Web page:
- 18 U.S.C. 2312 - Transportation of stolen vehicles: This law says, “whoever transports in interstate or foreign commerce a motor vehicle, vessel, or aircraft, knowing the same to have been stolen, shall be fined under this title or imprisoned not more than ten years, or both.”
- 18 U.S.C. 2314 - Transportation of stolen goods, securities, money, fraudulent State tax stamps, or articles used in counterfeiting: This law covers transporting any stolen goods across state or international boundaries with a total value exceeding $ 5,000.
- 18 U.S.C. 2315 - Sale or receipt of stolen goods, securities, money, or fraudulent State tax stamps: This law covers selling, receiving, storing, concealing, or bartering stolen goods while knowing they were stolen. It also covers money obtained fraudulently or items used to create counterfeits.
- 18 U.S.C. 2316 - Transportation of livestock.
- 18 U.S.C. 2317 - Sale or receipt of livestock.
- 18 U.S.C. 2318 - Trafficking in counterfeit, illicit, or counterfeit documentation or packaging.
- 18 U.S.C. 2319 - Criminal infringement of copyright.
- 18 U.S.C. 2319A - Unauthorized fixation of and trafficking in sound recordings and music videos of live musical performances.
- 18 U.S.C. 2319B - Unauthorized recording of Motion pictures in a Motion picture exhibition facility.
- 18 U.S.C. 2319C - Illicit digital transmission services.
- 18 U.S.C. 2320 - Trafficking in counterfeit goods or services.
- 18 U.S.C. 2321 - Trafficking in certain motor vehicles or parts.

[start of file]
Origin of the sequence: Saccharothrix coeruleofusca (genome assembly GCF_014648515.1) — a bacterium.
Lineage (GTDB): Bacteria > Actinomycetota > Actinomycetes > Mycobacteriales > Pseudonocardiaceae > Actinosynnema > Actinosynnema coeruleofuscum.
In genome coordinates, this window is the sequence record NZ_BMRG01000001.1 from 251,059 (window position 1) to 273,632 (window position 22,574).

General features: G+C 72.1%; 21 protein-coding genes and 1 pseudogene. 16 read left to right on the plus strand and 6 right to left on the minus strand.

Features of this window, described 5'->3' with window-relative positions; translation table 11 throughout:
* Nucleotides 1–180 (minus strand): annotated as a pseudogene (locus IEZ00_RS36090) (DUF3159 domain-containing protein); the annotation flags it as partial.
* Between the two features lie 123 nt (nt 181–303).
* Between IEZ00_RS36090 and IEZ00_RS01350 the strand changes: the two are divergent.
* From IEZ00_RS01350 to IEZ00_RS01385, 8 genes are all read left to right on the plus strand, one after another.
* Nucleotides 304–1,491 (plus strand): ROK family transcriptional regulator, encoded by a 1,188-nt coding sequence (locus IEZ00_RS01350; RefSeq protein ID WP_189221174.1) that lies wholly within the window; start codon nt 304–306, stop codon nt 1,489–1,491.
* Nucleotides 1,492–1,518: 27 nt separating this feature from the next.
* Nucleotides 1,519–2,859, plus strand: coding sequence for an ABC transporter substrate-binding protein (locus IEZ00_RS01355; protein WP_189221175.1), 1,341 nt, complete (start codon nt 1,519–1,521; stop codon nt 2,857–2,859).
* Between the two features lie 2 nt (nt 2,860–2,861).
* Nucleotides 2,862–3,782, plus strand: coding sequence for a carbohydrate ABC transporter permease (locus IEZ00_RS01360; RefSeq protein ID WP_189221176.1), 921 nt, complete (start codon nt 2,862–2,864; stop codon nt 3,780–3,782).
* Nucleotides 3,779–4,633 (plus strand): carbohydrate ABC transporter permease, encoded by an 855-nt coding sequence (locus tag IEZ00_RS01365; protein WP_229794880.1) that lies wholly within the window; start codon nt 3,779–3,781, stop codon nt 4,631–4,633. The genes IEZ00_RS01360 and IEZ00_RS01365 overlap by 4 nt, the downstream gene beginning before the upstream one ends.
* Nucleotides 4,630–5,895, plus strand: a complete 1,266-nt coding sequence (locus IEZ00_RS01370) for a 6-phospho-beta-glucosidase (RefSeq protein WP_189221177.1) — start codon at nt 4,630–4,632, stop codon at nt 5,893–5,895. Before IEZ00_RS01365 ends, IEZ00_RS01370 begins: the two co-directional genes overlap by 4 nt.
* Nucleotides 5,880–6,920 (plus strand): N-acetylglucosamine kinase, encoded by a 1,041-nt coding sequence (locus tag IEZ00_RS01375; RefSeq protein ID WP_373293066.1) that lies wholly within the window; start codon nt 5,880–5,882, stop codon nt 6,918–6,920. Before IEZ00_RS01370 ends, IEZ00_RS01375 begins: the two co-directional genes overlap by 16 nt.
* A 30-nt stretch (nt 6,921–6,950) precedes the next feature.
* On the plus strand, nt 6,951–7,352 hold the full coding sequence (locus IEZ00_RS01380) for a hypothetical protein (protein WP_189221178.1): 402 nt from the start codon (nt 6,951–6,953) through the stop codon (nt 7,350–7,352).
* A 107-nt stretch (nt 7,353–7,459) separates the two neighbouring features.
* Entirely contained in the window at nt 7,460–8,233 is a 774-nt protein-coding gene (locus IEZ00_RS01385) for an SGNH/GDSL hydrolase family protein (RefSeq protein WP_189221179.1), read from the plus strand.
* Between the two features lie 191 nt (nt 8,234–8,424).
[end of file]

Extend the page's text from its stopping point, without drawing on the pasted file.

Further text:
- 18 U.S.C. 2322 - Chop shops.
- 18 U.S.C. 2323 - Forfeiture, destruction, and restitution.
What Are the Common Defenses?
If you have been accused or indicted for allegedly violating 18 U.S.C. 2313, selling or receiving a stolen vehicle, our federal criminal defense lawyer can use different strategies, as discussed below.
Maybe we can argue that you didn't know the vehicle was stolen. The federal prosecutor must prove that you knew the car was stolen when you sold, stored, or received it. This defense is known as a “lack of knowledge.”
Perhaps you purchased a car from somebody online and later discovered the car's title is fraudulent. In that case, you can't be guilty of receiving a stolen vehicle because you could not know it was stolen when you bought it.
Maybe we can argue the stolen vehicle never crossed a state or international boundary. Perhaps we can prove it never left the state where it was stolen. Still, you could be charged with a state-level auto theft crime but could avoid the severe federal penalties.
Perhaps we can negotiate with the federal prosecutor for a favorable plea agreement if guilt is not in doubt. We need first to review all the details of the case.
Perhaps we can argue entrapment If law enforcement pressured you into committing a crime you otherwise wouldn't have committed. If you can show you were under threat or coercion when you obtained the vehicle, that could potentially provide a defense.
Our federal defense lawyers could help you better understand any aggravating factors resulting in severe penalties after being accused of involvement with stolen vehicles. Contact us for a free case evaluation by phone or fill out the contact form. The Hedding Law Firm is located in Los Angeles, California.